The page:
In Todd O’Gara and Wanu Water, Inc. v. Sheldon Coleman, et al., C.A. No. 2018-0708-KSJM (Del. Ch. Feb. 14, 2020), the Delaware Court of Chancery (the “Court”) granted a motion to dismiss claims made in connection with an alleged conspiracy to seize control of a beverage company by certain former directors and current stockholders. The founder and the company itself filed the complaint asserting claims for breach of fiduciary duty, tortious interference with business relations and contract, civil conspiracy, and libel. The Court found that the complaint failed to plead facts satisfying the essential elements of each claim and, furthermore, did not establish personal jurisdiction over certain of the defendants.Read More
In McElrath v. Kalanick, C.A. No. 2017-0888-SG (Ch. Del. April 1, 2019), the Delaware Court of Chancery (the “Court”) dismissed a derivative suit brought by a stockholder of Uber Technologies, Inc. (“Uber”) for damages arising from its acquisition of Ottomotto, LLC (“Otto”), an autonomous vehicle technology company. Plaintiff did not make demand on the defendant board of directors of Uber (the “Board”) for action prior to pursuing litigation. The Court dismissed the derivative suit finding that a majority of the Board that would have evaluated a demand was disinterested and independent, and therefore, had plaintiff made demand of the Board, such a demand would not have been futile.Read More
In Steinberg on behalf of Hortonworks, Inc. v. Bearden, C.A. No. 2017-0286-AGB (Del. Ch. May 30, 2018), the Delaware Court of Chancery granted the defendants’ motion to dismiss the stockholder plaintiff’s derivative claims for breach of fiduciary duties under Court of Chancery Rule 23.1, because the plaintiff failed to make a pre-suit demand or demonstrate that doing so would be futile. The Court found that the plaintiff failed to plead particularized facts sufficient to raise reasonable doubt that a majority of the directors on the Hortonworks, Inc. board could have exercised their independent and disinterested business judgment in responding to a pre-suit demand. Read More
In Lenois, et al. v. Lawal, et al., and Erin Energy Corporation, C.A. No. 11963-VCMR (Del. Ch. November 7, 2017), plaintiff Robert Lenois (“Plaintiff”) on behalf of himself and other stockholders brought a class action for breach of fiduciary duty against controllers and the board of directors of Erin Energy Corporation (“Erin”) for approving what was claimed to be an unfair transaction. The Delaware Court of Chancery dismissed the class action suit under Court of Chancery Rule 23.1, holding that the directors were protected by an exculpatory charter, and Plaintiff failed to meet the heightened pleading standard for demand futility set by the second prong of Aronson v. Lewis, 473 A.2d 805 (Del. 1984). Although Plaintiff pled with particularity that one director acted in bad faith, the complaint did not allege facts sufficient to establish that a majority of the board faced a substantial likelihood of liability for non-exculpated claims.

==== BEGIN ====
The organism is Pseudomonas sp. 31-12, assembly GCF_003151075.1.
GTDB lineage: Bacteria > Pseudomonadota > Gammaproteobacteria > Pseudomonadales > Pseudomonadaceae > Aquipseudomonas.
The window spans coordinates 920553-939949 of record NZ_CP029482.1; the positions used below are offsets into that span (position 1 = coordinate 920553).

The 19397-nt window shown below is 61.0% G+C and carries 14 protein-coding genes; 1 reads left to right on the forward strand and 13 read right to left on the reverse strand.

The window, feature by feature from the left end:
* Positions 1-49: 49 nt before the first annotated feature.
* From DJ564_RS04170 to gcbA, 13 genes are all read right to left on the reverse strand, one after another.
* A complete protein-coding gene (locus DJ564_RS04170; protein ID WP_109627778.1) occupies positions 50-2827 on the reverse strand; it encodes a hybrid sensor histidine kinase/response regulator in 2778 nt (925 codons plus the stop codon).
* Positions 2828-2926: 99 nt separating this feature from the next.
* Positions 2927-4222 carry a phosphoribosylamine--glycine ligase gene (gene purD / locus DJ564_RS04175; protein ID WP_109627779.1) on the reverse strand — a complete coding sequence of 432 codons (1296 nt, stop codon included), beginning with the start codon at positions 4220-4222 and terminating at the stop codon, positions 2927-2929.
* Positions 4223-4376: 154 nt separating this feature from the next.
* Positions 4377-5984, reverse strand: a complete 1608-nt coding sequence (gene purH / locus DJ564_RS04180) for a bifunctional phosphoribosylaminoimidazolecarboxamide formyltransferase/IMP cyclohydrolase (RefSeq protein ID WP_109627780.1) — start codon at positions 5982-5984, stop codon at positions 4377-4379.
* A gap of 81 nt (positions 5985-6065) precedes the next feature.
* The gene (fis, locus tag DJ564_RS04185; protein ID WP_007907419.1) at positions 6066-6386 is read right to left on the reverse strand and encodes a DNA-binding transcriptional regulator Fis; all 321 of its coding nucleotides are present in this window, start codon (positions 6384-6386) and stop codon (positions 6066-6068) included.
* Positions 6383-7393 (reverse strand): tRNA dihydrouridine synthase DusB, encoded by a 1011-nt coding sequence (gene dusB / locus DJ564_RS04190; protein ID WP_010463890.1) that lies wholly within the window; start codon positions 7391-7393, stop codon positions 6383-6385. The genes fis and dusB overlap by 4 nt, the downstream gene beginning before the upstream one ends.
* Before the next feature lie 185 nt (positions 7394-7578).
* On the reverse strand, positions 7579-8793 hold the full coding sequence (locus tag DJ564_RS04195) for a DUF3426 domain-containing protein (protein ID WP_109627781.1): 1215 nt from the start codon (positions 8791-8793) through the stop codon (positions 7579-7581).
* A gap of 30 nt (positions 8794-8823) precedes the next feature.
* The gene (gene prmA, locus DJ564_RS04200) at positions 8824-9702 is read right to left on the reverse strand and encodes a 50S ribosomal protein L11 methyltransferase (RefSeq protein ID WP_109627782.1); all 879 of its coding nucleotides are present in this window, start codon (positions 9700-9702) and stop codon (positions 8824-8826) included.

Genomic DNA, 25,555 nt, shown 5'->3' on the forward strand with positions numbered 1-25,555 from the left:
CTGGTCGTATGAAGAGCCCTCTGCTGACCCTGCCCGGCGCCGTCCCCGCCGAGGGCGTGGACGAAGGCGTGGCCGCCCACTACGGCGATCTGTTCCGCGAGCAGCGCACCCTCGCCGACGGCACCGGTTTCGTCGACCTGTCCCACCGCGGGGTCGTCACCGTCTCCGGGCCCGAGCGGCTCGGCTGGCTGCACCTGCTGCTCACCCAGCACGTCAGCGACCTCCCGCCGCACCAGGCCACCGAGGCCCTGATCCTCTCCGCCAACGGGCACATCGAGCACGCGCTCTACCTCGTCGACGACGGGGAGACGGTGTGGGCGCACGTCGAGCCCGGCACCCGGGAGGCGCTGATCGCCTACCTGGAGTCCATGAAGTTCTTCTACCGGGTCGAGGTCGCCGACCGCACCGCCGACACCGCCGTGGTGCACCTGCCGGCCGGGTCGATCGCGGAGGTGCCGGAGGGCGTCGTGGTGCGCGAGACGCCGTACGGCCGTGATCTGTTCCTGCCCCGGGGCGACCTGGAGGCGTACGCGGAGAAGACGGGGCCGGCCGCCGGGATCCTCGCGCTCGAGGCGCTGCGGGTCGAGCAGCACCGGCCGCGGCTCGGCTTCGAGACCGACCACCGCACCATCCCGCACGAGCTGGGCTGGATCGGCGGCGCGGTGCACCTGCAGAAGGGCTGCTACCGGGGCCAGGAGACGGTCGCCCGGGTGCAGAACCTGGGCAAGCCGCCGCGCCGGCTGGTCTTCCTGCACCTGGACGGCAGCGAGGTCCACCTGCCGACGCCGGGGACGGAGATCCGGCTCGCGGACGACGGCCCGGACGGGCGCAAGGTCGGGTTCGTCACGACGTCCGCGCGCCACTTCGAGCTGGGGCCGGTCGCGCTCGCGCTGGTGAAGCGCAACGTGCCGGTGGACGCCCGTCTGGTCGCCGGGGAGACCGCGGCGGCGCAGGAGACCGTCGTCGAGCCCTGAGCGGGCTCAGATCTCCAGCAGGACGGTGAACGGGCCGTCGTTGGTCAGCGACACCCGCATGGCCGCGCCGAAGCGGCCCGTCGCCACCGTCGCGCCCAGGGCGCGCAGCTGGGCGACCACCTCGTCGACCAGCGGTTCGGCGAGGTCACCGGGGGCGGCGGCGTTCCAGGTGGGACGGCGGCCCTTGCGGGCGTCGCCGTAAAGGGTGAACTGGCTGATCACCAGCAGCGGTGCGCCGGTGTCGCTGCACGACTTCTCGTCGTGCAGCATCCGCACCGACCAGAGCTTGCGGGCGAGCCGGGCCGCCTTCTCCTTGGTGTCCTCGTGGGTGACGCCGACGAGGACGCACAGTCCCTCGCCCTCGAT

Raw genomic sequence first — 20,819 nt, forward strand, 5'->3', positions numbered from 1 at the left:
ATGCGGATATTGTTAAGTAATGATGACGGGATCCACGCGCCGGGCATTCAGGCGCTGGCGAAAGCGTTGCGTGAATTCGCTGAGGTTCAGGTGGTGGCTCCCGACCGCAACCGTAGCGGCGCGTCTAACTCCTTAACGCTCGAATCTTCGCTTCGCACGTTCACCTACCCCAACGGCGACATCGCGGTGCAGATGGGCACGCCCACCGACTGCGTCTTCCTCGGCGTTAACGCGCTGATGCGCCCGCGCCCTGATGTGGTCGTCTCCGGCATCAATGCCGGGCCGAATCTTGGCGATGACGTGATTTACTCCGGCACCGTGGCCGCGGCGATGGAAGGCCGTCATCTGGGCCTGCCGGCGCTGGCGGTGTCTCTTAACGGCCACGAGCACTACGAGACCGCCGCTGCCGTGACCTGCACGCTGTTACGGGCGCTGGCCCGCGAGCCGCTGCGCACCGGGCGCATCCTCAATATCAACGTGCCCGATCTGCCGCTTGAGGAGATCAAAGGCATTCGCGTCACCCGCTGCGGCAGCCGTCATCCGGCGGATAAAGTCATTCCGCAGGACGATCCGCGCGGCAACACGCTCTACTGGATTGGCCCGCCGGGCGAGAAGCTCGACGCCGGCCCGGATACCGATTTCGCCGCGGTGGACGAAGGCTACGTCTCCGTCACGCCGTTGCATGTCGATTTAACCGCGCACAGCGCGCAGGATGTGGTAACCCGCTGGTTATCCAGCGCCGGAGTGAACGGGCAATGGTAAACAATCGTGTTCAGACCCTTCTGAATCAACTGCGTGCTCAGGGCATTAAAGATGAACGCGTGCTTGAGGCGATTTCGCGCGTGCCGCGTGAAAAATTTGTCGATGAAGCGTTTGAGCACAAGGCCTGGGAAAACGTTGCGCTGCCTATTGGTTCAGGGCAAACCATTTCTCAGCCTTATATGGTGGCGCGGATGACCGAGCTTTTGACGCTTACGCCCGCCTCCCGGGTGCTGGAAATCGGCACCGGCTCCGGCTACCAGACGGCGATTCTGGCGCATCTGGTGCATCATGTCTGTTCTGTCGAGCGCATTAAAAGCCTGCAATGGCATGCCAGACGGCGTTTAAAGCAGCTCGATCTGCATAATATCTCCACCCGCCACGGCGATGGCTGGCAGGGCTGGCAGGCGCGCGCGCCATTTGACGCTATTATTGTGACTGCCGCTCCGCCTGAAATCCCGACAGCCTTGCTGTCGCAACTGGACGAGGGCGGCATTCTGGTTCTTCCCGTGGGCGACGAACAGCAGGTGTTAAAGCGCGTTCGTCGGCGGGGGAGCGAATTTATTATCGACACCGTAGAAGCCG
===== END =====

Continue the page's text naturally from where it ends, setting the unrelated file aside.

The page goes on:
In Chester Cty. Emp. Ret. Fund v. New Residential Inv. Corp., C.A. No. 11058-VCMR (Del. Ch. Oct. 6, 2017), the Delaware Court of Chancery granted the defendants’ motion to dismiss the stockholder plaintiff’s direct and derivative claims for breach of fiduciary duties under the Court of Chancery Rules 23.1 and 12(b)(6), because the plaintiff failed to make a pre-suit demand or demonstrate that doing so would be futile. The Court found that although the facts alleged gave rise to a derivative claim, the plaintiff failed to make a pre-suit demand or plead particularized facts sufficient to raise a reasonable doubt that a majority of the directors on the New Residential Corp. (“New Residential”) board could have exercised their independent and disinterested business judgment in responding to a demand.
By Scott E. Waxman and Uri S. Segelman
In In re Cyan, Inc. Stockholders Litigation, C.A. No. 11027-CB (May 11, 2017), the Delaware Court of Chancery dismissed Cyan, Inc. stockholders’ complaint alleging breach of duty by Cyan’s board in merging with Ciena Corp., holding that the plaintiffs had failed to plead sufficient facts to support a reasonable inference that a majority of Cyan’s board was interested in the transaction or acted in bad faith so as to sustain a non-exculpated claim for breach of fiduciary duty. In so doing, the court further denied plaintiffs’ claim for equitable relief of quasi-appraisal, holding that since such relief is typically awarded to redress disclosure deficiencies that are the product of a fiduciary breach, and given that plaintiffs failed to identify any material misrepresentation or omission from Cyan, or to allege any other viable claim for a fiduciary breach, there was no basis to impose a quasi-appraisal remedy.
In In re Chelsea Therapeutics International Ltd. Stockholders Litigation, Consol. C.A. No. 9640-VCG (Del. Ch. May 20, 2016), the Delaware Chancery Court held that Plaintiffs, who alleged bad faith on the part of corporate directors based on a failure to adequately take into account speculative financial projections in evaluating the adequateness of an acquisition offer, had failed to state a claim on which relief could be granted.